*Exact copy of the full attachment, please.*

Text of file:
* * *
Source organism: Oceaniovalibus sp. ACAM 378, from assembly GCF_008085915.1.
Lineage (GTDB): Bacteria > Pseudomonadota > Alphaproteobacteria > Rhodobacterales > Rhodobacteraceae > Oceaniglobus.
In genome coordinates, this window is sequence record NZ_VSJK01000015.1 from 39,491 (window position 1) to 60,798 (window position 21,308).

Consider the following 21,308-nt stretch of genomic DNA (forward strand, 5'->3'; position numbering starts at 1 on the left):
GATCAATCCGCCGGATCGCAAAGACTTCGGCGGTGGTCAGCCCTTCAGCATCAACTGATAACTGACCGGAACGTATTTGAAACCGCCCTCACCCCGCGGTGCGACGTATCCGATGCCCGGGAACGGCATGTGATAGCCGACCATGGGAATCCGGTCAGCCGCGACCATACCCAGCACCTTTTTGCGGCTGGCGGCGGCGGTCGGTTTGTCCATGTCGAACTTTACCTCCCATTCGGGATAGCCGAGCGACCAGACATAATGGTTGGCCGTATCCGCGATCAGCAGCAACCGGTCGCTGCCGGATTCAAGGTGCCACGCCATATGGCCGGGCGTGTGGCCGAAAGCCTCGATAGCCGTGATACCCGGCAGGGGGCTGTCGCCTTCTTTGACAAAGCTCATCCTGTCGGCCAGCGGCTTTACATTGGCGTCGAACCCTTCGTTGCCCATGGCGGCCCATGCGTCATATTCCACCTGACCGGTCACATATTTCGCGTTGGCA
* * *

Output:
Source organism: Oceaniovalibus sp. ACAM 378, from assembly GCF_008085915.1.
Lineage (GTDB): Bacteria > Pseudomonadota > Alphaproteobacteria > Rhodobacterales > Rhodobacteraceae > Oceaniglobus.
In genome coordinates, this window is sequence record NZ_VSJK01000015.1 from 39,491 (window position 1) to 60,798 (window position 21,308).

Consider the following 21,308-nt stretch of genomic DNA (forward strand, 5'->3'; position numbering starts at 1 on the left):
GATCAATCCGCCGGATCGCAAAGACTTCGGCGGTGGTCAGCCCTTCAGCATCAACTGATAACTGACCGGAACGTATTTGAAACCGCCCTCACCCCGCGGTGCGACGTATCCGATGCCCGGGAACGGCATGTGATAGCCGACCATGGGAATCCGGTCAGCCGCGACCATACCCAGCACCTTTTTGCGGCTGGCGGCGGCGGTCGGTTTGTCCATGTCGAACTTTACCTCCCATTCGGGATAGCCGAGCGACCAGACATAATGGTTGGCCGTATCCGCGATCAGCAGCAACCGGTCGCTGCCGGATTCAAGGTGCCACGCCATATGGCCGGGCGTGTGGCCGAAAGCCTCGATAGCCGTGATACCCGGCAGGGGGCTGTCGCCTTCTTTGACAAAGCTCATCCTGTCGGCCAGCGGCTTTACATTGGCGTCGAACCCTTCGTTGCCCATGGCGGCCCATGCGTCATATTCCACCTGACCGGTCACATATTTCGCGTTGGCA